Saturday, September 24, 2016

Navy protesters reports:
In the wake of two sailors going public with their decision to show solidarity with the Black Lives Matter movement by refusing to stand when the Star Spangled Banner [left] is played, Navy Reserve Forces Command today published guidance warning troops that they can be punished or prosecuted for such protests.
Editor's note. This is likely to be a continuing issue. It would seem highly desirable for leaders at the highest level to speak about it, recognizing both that our fellow-citizens in uniform remain very much a part of the national discourse and retain broad First Amendment rights -- and explaining how those interests must be reconciled with the demands of good order and discipline. It can be done. It also has to be done.

1 comment:

  1. We had a similar debate in Canada where an army captain put a grievance against symbolic manifestations of links with British monarchy. Giolla Chainnigh v. Canada (Attorney General), 2008 FC 69 (CanLII).

    He "sought relief in the form of being excused from any duty to toast or to pay respect to the Queen as the Head of State of Canada; from saluting or paying respect to the Union Jack as a symbol of Canada; and from singing or paying respect to the singing of 'God save the Queen' as a symbol of Canada." (para 4). When his grievance was denied by the Chief of the Defence Staff, he sought Federal Court's judicial review. The court upheld CDS' decision.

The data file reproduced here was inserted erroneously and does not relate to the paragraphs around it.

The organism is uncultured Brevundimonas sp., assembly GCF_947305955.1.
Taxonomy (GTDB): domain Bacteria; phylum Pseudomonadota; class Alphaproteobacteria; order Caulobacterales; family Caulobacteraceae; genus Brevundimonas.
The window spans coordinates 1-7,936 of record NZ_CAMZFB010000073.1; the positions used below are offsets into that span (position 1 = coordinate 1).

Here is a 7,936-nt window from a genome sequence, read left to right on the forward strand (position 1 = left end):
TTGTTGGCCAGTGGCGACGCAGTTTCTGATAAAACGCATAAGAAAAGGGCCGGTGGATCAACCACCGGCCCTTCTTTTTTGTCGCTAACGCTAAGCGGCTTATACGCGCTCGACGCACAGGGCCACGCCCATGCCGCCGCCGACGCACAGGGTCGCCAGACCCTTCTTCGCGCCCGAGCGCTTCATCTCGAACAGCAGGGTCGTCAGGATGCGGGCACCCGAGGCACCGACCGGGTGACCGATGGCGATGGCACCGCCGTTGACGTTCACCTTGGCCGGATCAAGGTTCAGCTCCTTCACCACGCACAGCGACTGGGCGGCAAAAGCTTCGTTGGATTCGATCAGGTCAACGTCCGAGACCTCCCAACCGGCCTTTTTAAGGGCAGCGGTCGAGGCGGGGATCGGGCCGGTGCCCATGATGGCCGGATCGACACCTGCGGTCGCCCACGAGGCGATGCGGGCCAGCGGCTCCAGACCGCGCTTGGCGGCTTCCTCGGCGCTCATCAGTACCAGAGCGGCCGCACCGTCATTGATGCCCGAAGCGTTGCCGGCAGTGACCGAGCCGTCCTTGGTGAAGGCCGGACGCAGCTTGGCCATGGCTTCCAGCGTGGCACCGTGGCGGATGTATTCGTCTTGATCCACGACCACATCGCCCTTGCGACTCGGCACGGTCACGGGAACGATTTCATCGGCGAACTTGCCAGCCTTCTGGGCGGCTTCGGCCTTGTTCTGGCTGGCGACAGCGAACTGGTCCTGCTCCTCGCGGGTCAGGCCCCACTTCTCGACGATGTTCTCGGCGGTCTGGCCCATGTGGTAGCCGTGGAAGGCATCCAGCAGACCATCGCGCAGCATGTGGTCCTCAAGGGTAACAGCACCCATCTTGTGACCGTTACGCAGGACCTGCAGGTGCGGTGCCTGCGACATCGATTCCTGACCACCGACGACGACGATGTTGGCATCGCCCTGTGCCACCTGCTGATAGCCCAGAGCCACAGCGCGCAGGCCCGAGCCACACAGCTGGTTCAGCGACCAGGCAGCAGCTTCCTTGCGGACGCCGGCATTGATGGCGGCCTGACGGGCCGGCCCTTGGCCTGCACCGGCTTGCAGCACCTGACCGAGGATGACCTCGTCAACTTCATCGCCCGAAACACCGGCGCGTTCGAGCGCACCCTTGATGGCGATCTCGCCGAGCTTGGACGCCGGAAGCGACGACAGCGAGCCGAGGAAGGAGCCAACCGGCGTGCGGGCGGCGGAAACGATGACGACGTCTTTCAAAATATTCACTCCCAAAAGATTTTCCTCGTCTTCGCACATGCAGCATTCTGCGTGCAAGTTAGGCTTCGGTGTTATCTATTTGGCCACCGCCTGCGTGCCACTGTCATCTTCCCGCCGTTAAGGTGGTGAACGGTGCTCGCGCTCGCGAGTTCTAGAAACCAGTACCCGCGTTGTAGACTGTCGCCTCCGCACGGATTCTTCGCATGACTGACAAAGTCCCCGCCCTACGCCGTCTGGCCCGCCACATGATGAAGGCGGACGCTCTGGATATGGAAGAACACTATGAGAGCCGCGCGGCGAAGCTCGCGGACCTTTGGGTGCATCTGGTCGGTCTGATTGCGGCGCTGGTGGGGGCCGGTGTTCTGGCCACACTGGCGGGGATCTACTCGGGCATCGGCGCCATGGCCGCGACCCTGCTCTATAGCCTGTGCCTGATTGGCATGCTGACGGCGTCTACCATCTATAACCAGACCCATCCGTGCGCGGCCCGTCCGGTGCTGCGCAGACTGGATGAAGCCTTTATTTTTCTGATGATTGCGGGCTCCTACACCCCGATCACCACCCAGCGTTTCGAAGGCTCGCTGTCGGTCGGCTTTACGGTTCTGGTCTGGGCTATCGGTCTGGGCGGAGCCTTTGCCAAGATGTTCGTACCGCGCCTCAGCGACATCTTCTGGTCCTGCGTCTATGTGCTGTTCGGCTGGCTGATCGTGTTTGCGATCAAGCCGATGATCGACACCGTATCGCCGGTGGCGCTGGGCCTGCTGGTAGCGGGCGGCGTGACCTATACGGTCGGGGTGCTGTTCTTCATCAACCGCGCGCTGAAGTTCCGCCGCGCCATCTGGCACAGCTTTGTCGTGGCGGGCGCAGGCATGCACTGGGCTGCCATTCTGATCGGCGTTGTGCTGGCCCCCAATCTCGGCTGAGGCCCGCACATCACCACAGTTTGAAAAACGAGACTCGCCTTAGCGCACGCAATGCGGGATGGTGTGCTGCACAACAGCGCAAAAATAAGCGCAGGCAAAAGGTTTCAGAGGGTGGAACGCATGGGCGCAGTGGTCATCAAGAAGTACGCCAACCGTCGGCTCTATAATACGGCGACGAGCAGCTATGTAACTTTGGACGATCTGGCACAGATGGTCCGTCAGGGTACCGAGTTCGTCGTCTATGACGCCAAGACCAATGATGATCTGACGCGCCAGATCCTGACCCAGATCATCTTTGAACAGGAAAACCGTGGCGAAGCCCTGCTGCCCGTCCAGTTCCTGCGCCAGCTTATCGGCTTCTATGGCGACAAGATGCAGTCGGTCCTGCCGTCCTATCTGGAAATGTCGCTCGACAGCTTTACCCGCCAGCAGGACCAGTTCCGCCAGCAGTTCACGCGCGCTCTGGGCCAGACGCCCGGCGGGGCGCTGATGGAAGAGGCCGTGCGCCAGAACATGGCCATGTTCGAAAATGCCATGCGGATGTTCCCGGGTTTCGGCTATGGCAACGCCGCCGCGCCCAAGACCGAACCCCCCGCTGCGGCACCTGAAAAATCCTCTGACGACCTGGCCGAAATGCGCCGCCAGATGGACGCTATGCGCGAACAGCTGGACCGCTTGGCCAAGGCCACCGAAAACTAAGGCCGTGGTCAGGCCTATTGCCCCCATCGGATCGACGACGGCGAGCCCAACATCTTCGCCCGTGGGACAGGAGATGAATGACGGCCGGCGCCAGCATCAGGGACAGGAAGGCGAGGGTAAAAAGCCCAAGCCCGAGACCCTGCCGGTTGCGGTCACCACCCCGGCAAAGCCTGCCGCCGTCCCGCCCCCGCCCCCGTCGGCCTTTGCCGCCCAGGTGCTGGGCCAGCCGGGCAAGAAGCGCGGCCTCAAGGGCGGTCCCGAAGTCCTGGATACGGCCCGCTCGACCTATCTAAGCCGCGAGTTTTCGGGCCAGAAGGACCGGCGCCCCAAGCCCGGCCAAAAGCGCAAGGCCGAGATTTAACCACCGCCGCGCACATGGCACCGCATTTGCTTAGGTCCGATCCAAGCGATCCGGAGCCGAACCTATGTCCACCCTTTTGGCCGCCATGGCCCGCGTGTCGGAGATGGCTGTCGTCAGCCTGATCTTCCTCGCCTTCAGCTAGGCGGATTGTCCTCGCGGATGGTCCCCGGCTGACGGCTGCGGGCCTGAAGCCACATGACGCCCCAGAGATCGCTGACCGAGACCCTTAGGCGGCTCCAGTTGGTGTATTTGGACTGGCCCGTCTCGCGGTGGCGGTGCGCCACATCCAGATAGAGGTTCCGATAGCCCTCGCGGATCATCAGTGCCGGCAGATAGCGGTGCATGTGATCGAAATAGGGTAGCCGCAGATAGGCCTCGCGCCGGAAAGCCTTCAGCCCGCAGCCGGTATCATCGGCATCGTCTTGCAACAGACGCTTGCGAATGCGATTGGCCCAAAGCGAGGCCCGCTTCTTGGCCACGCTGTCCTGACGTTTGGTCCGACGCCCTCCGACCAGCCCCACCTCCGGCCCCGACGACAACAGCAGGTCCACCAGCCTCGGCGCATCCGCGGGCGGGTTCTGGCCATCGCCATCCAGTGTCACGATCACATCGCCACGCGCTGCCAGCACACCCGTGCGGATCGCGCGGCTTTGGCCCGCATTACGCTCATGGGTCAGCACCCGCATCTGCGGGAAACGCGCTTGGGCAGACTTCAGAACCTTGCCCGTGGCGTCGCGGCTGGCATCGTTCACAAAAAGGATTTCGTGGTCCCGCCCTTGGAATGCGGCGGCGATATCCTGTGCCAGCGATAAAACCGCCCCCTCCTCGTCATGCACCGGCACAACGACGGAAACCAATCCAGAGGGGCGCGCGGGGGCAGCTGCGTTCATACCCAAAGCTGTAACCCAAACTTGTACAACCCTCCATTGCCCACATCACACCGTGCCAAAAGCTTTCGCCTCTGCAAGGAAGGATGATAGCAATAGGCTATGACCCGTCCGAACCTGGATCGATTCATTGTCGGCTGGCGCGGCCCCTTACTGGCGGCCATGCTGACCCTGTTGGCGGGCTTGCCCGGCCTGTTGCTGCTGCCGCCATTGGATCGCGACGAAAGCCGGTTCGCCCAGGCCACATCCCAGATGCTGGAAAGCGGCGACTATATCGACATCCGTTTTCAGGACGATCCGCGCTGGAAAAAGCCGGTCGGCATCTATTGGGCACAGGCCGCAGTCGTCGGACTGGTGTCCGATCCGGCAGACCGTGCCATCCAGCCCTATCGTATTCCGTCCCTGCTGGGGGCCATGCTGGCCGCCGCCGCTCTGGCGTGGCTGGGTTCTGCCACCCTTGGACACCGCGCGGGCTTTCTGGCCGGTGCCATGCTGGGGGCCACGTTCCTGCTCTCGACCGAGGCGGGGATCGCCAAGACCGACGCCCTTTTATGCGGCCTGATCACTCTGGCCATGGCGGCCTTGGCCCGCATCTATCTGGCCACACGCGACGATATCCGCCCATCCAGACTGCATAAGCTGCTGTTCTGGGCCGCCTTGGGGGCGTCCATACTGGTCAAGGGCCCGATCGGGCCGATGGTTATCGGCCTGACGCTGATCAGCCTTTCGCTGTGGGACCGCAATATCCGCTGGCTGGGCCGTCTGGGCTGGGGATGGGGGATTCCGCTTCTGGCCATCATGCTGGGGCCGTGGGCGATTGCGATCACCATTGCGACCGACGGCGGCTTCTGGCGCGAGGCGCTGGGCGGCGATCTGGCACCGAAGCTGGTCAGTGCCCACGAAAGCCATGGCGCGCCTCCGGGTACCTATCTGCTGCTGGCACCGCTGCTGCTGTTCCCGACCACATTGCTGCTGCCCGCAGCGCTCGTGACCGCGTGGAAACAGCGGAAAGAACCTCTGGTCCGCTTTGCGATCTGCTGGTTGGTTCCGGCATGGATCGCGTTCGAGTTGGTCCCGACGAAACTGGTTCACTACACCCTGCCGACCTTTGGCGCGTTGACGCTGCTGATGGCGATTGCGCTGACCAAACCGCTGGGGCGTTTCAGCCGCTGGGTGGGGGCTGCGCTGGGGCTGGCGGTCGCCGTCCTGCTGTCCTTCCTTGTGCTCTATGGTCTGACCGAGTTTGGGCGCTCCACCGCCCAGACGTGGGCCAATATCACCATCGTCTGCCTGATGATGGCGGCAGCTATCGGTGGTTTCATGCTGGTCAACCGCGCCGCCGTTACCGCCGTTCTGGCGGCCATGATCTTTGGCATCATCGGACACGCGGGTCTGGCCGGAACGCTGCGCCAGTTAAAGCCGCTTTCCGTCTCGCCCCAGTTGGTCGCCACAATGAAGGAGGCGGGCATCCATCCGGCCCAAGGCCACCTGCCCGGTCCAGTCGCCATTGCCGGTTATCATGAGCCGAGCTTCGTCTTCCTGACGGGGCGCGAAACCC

Few years later, three permanent residents objected to the portion of the oath to become citizens where they "swear (or affirm) that [they] will be faithful and bear true allegiance to Her Majesty Queen Elizabeth the Second, Queen of Canada, Her Heirs and Successors." Two of the claimants objected for political reasons, the other for religious reasons. They claimed their rights under ss. 2(a) (freedom of conscience and religion), 2(b) (freedom of expression), and 15(1) (equality) of the Charter of Rights and Freedoms where violated. In essence the Court stated (para. 7):

    "[...]I hold that the purpose of the oath is not to compel expression but to obtain a commitment to our form of government from those wishing to become Canadian citizens. Although the oath has an effect on the appellants’ freedom of expression, constitutional disapprobation is not warranted. Thus, there is no violation of the appellants’ freedom of expression. In the alternative, if there is a violation or the appellants’ right to freedom of expression, it is justified under s. 1 of the Charter. There is no violation of the appellants’ right to freedom of religion and freedom of conscience because the oath is secular and is not an oath to the Queen in her personal capacity but to our form of government of which the Queen is a symbol. Nor is the oath a violation of the appellants’ equality rights when the correct approach to statutory interpretation is applied."

    McAteer v. Canada (Attorney General), 2014 ONCA 578 (CanLII).


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